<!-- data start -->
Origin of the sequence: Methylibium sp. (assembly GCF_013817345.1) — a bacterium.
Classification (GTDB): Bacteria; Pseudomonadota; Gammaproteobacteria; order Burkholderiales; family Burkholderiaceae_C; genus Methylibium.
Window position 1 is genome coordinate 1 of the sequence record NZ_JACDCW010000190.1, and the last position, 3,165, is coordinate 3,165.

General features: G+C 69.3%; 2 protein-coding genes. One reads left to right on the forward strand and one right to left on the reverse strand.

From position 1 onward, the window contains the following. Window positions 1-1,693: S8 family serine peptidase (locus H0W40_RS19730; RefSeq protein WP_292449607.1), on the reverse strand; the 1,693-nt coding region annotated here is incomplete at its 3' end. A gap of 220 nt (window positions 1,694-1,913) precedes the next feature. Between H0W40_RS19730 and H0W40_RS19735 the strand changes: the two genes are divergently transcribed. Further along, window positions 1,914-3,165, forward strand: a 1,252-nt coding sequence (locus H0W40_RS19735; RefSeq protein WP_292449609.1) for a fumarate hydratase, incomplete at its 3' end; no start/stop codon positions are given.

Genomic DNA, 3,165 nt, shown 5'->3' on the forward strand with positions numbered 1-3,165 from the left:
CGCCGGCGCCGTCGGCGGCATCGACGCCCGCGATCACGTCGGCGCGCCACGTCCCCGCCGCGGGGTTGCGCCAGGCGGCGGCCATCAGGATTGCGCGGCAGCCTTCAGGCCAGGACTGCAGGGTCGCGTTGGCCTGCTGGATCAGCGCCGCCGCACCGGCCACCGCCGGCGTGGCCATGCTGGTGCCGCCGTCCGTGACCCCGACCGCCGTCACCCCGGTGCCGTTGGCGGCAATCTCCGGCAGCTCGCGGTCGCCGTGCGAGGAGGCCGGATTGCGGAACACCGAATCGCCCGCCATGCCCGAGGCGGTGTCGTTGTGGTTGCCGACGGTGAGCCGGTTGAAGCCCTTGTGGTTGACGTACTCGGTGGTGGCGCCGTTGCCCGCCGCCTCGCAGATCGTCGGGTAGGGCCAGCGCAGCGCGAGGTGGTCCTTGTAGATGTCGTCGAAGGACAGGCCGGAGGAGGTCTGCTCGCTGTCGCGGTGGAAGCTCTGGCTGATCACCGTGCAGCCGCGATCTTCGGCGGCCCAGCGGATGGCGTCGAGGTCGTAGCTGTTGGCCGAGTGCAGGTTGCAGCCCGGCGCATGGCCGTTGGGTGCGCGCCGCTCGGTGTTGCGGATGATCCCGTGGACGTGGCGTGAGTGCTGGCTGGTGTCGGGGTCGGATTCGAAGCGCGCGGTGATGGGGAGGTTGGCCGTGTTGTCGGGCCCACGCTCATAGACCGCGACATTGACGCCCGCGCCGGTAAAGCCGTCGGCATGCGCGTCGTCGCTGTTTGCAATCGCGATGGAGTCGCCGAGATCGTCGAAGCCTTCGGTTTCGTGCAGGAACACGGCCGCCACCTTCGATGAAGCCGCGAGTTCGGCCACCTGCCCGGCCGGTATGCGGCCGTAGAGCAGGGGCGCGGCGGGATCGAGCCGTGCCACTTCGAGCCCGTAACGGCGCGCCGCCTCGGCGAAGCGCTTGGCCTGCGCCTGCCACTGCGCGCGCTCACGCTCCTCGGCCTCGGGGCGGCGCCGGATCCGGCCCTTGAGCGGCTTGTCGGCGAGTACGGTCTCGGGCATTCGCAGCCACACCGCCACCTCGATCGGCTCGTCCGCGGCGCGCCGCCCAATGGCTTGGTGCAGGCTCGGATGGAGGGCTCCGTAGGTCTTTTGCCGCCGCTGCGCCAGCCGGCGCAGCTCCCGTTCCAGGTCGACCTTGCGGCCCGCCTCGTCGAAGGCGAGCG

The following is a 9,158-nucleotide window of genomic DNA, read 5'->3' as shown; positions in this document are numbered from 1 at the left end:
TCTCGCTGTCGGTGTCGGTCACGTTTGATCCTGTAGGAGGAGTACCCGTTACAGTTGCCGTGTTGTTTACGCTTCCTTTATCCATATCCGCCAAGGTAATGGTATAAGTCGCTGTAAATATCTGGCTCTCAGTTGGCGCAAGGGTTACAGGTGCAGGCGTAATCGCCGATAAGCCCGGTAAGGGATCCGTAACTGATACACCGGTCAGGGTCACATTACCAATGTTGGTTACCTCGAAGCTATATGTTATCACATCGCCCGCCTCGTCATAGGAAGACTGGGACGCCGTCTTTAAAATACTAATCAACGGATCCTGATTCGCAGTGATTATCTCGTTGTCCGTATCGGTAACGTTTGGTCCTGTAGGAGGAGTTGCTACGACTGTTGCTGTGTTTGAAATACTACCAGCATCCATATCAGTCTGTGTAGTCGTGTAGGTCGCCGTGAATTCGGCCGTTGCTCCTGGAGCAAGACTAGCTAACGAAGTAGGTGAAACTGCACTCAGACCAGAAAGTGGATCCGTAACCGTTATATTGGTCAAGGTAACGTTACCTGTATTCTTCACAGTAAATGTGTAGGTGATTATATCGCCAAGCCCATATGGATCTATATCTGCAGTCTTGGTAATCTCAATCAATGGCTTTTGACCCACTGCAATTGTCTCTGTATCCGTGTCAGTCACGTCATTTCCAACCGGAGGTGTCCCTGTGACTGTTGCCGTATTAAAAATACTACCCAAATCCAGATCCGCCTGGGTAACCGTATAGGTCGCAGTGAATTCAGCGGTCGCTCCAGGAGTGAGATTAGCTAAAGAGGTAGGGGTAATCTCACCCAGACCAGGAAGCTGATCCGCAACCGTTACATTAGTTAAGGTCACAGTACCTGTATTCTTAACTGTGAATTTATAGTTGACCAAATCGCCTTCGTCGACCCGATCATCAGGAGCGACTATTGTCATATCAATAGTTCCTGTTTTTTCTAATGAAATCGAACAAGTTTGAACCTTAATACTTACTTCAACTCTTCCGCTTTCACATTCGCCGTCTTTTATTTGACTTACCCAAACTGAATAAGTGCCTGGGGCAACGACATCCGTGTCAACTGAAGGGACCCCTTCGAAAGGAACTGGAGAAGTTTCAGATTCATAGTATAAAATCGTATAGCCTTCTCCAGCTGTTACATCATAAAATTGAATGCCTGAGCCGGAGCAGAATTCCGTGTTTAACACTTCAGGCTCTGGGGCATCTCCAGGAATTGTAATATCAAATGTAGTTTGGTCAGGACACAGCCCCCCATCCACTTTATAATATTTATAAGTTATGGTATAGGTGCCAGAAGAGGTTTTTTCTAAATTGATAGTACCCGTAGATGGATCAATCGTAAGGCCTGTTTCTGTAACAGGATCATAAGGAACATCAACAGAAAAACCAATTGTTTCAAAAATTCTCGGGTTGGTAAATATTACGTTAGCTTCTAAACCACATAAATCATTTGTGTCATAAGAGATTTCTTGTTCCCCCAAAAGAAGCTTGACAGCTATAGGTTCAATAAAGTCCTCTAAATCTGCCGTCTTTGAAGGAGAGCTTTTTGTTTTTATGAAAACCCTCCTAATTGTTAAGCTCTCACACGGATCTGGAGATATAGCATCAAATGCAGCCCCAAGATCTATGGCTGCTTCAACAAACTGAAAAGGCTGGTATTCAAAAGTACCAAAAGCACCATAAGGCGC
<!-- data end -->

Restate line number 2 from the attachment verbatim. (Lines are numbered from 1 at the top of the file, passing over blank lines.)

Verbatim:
Classification (GTDB): Bacteria; Pseudomonadota; Gammaproteobacteria; order Burkholderiales; family Burkholderiaceae_C; genus Methylibium.